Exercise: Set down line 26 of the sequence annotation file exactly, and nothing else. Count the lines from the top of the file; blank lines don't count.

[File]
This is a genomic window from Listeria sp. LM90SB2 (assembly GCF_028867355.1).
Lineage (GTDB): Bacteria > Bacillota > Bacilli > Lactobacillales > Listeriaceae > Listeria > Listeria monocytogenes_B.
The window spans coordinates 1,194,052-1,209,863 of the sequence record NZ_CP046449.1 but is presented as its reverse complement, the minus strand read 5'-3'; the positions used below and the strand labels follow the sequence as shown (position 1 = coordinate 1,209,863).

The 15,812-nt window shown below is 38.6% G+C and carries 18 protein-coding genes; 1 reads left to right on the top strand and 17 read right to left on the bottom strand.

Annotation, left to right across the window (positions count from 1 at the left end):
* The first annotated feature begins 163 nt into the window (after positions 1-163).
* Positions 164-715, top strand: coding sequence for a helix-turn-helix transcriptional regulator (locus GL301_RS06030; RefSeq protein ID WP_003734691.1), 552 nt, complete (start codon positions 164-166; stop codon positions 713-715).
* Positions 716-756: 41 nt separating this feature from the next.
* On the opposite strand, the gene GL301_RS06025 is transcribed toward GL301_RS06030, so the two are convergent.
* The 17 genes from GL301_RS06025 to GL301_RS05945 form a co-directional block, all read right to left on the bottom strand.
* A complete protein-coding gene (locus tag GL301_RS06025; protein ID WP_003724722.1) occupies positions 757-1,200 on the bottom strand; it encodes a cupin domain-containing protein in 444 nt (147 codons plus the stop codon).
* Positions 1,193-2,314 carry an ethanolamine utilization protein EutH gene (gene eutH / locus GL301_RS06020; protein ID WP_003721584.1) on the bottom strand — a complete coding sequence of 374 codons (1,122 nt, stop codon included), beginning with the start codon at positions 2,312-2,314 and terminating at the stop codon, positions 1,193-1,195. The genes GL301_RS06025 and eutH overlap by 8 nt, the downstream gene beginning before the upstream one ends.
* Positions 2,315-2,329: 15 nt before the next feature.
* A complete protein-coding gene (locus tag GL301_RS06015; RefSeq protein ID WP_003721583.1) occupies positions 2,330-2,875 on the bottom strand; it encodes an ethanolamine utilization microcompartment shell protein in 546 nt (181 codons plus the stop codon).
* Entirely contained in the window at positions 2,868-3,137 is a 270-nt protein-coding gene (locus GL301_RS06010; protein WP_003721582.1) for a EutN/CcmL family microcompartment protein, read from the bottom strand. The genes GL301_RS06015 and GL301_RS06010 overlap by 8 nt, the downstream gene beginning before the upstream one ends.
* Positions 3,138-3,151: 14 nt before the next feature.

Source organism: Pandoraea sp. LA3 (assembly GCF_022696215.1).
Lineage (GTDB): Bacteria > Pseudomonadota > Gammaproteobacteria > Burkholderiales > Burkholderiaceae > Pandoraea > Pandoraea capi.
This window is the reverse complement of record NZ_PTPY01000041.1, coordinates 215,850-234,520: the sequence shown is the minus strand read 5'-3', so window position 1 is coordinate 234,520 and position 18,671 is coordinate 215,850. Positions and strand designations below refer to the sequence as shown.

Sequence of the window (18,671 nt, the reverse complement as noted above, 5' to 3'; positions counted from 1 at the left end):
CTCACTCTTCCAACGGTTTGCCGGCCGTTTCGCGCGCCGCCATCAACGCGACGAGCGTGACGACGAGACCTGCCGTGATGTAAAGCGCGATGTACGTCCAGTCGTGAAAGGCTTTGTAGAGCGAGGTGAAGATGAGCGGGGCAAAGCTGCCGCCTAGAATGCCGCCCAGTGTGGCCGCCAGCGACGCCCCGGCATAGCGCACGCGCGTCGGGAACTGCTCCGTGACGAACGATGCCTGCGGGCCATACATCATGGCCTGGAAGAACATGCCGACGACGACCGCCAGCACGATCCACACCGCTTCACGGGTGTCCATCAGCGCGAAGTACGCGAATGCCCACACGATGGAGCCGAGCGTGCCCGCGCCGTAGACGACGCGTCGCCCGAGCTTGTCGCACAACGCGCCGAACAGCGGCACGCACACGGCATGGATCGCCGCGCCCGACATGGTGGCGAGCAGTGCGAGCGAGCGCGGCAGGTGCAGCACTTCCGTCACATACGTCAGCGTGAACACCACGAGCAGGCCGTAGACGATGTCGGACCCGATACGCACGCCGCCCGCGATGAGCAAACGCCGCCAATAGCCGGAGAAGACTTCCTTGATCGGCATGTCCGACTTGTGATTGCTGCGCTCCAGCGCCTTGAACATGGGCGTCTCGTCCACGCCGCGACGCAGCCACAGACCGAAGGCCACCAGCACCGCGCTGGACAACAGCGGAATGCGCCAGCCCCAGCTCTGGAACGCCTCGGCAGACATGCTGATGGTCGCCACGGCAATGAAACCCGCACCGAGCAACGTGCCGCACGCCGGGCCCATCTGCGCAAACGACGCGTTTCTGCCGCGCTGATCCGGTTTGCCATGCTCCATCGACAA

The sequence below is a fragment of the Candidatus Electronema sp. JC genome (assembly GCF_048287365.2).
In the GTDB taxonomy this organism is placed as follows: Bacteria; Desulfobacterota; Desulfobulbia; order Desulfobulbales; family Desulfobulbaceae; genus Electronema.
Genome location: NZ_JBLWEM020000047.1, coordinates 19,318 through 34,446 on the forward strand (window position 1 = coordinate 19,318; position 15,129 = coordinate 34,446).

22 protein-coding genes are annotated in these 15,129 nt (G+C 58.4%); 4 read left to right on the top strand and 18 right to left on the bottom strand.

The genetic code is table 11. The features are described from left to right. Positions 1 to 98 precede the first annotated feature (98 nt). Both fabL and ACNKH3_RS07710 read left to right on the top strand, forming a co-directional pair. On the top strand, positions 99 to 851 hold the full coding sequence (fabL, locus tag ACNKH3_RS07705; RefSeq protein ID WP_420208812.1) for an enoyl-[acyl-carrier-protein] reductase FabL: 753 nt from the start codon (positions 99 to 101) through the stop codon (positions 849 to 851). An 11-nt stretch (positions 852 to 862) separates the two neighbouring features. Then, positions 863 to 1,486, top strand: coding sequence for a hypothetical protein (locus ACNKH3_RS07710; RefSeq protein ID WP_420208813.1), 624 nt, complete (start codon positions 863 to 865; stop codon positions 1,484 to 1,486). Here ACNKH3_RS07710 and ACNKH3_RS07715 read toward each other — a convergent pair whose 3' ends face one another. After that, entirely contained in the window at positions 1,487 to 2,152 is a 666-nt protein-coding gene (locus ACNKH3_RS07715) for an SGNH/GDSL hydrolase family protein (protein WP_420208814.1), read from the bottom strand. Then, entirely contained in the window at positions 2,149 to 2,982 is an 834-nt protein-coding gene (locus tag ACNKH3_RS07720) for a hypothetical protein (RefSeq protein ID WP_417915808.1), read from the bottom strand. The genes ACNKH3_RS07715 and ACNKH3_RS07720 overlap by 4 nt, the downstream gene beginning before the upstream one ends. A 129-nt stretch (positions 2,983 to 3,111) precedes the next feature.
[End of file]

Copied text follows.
The genetic code is table 11. The features are described from left to right. Positions 1 to 98 precede the first annotated feature (98 nt). Both fabL and ACNKH3_RS07710 read left to right on the top strand, forming a co-directional pair. On the top strand, positions 99 to 851 hold the full coding sequence (fabL, locus tag ACNKH3_RS07705; RefSeq protein ID WP_420208812.1) for an enoyl-[acyl-carrier-protein] reductase FabL: 753 nt from the start codon (positions 99 to 101) through the stop codon (positions 849 to 851). An 11-nt stretch (positions 852 to 862) separates the two neighbouring features. Then, positions 863 to 1,486, top strand: coding sequence for a hypothetical protein (locus ACNKH3_RS07710; RefSeq protein ID WP_420208813.1), 624 nt, complete (start codon positions 863 to 865; stop codon positions 1,484 to 1,486). Here ACNKH3_RS07710 and ACNKH3_RS07715 read toward each other — a convergent pair whose 3' ends face one another. After that, entirely contained in the window at positions 1,487 to 2,152 is a 666-nt protein-coding gene (locus ACNKH3_RS07715) for an SGNH/GDSL hydrolase family protein (protein WP_420208814.1), read from the bottom strand. Then, entirely contained in the window at positions 2,149 to 2,982 is an 834-nt protein-coding gene (locus tag ACNKH3_RS07720) for a hypothetical protein (RefSeq protein ID WP_417915808.1), read from the bottom strand. The genes ACNKH3_RS07715 and ACNKH3_RS07720 overlap by 4 nt, the downstream gene beginning before the upstream one ends. A 129-nt stretch (positions 2,983 to 3,111) precedes the next feature.